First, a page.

Synopses & Reviews
Fundamentals of Financial Accounting, 1e, by Phillips/Libby/Libby presents an engaging, balanced, and appropriately paced analysis of the fundamentals of financial accounting. Its conversational writing style and selection of focus companies make it a real pleasure to read and learn about accounting, while also learning about the business activities of your students favorite companies. Balance between preparer and user orientations is achieved throughout the entire book. Three of the first five chapters are focused inside the company on the accounting system, whereas the other two examine financial reporting from the perspective of decision makers outside the company. Thereafter, every chapter integrates these inside/outside perspectives by studying the accounting activities that take place inside the company and evaluating their impact on users outside the company. Topic coverage is paced appropriately for students new to accounting, and is reinforced at each step by self-study quizzes. Add to this the coaches who offer tips and other advice throughout each chapter, and you have the type of text that your students crave. FFA is simply the most student-friendly financial book on the market. Look throughout each chapter and you will soon see what is suggested by the image on the textbooks cover - the closer you look the more youll understand.
About the Author
Fred Phillips is a Professor and the George C. Baxter Chartered Accountants of Saskatchewan Scholar at the University of Saskatchewan, where he teaches introductory financial accounting. He also has taught introductory accounting at the University of Texas at Austin and the University of Manitoba. Fred has an undergraduate accounting degree, a professional accounting designation, and a PhD from the University of Texas at Austin. He previously worked as an audit manager at KPMG.Fred's main interest is accounting education. He has won eight teaching awards, including two national case-writing competitions. He has published instructional cases and numerous articles in journals like Issues in Accounting Education, Journal of Accounting Research, and Organizational Behavior and Human Decision Processes. Fred currently serves as an associate editor of Issues in Accounting Education, and he is a member of the Teaching and Curriculum and Two-Year College sections of the American Accounting Association. In his spare time, he likes to work out, play video games, and drink iced cappuccino. Robert Libby is the David A. Thomas Professor of Management at the Johnson Graduate School of Management at Cornell University, where he teaches the introductory financial accounting course. He previously taught at the University of Illinois, Pennsylvania State University, University of Texas at Austin, University of Chicago, and University of Michigan. He received his B.S. from Pennsylvania State University and his M.A.S. and Ph.D. from the University of Illinois; he is also a CPA.Bob is a widely published author specializing in behavioral accounting. He was selected as the AAA Outstanding Educator in 2000. His prior text, Accounting and Human Information Processing (Prentice Hall, 1981), was awarded the AICPA/AAA Notable Contributions to the Accounting Literature Award. He received this award again in 1996 for a paper. He has published numerous articles in the Journal of Accounting Research; Accounting, Organizations, and Society; and other accounting journals. He is past Vice President-Publications of the American Accounting Association and is a member of the American Institute of CPAs and the editorial boards of The Accounting Review; Accounting, Organizations, and Society; Journal of Accounting Literature; and Journal of Behavioral Decision Making.Patricia Libby is Chair of the Department of Accounting and Associate Professor of Accounting at Ithaca College, where she teaches the undergraduate financial accounting course. She previously taught graduate and undergraduate financial accounting at Eastern Michigan University and the University of Texas. Before entering academe, she was an auditor with Price Waterhouse (now PricewaterhouseCoopers) and a financial administrator at the University of Chicago. She received her B.S. from Pennsylvania State University, her M.B.A. from DePaul University, and her Ph.D. from the University of Michigan; she is also a CPA.Pat conducts research on using cases in the introductory course and other parts of the accounting curriculum. She has published articles in The Accounting Review, Issues in Accounting Education, and The Michigan CPA. She has also conducted seminars nation-wide on active learning strategies, including cooperative learning methods.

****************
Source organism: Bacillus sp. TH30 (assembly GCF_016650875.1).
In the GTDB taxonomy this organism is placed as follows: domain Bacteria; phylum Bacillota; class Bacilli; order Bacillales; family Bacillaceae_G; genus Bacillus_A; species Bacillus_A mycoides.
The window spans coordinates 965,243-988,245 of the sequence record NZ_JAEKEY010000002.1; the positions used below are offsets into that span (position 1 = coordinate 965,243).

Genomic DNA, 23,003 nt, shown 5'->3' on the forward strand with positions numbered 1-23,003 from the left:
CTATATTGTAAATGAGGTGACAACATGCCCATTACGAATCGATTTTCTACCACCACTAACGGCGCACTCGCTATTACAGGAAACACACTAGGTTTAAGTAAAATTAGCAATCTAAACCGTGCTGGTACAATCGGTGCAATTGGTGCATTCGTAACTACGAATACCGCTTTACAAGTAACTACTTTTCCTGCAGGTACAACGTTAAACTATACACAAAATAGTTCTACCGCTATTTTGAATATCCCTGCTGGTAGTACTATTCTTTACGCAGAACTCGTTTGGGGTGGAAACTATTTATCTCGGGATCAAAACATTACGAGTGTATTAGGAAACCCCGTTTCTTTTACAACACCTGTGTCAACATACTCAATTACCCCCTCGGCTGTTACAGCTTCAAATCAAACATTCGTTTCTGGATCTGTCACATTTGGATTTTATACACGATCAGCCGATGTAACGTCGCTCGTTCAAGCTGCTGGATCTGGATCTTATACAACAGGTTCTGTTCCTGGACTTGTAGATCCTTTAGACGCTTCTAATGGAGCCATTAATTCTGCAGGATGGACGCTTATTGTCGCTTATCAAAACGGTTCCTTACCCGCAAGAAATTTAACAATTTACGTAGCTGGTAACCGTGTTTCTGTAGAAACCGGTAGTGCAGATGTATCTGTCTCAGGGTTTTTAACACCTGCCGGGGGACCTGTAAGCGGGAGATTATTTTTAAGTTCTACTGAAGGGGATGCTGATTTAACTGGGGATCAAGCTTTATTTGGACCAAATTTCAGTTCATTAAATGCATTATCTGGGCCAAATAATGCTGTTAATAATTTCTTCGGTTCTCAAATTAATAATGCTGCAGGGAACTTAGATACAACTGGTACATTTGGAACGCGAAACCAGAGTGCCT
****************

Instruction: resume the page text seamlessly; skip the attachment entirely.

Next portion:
Table of Contents
Chapter 1 Reporting and Interpreting the Financial Results of Business Activities
Chapter 2 Reporting Investing and Financing Results on the Balance Sheet
Chapter 3 Reporting Operating Results on the Income Statement
Chapter 4 Adjustments, Financial Statements, and the Quality of Financial Reporting
Chapter 5 Understanding Financial Statements and the Financial Reporting Environment
Chapter 6 Internal Control and Financial Reporting for Merchandising Operations
Chapter 7 Reporting and Interpreting Receivables, Bad Debt Expense, and Interest Revenue
Chapter 8 Reporting and Interpreting Inventories and Cost of Goods Sold
Chapter 9 Reporting and Interpreting Long-Lived Tangible and Intangible Assets
Chapter 10 Reporting and Interpreting Liabilities
Chapter 11 Reporting and Interpreting Stockholders Equity
Chapter12 Reporting and Interpreting the Statement of Cash Flows
Chapter 13 Measuring and Evaluating Financial Performance
2003 Annual Report of Landrys Restaurants, Inc.
2003 Annual Report of DaveandBusters, Inc.
Present and Future Value Concepts
Reporting and Interpreting Investments in Other Corporations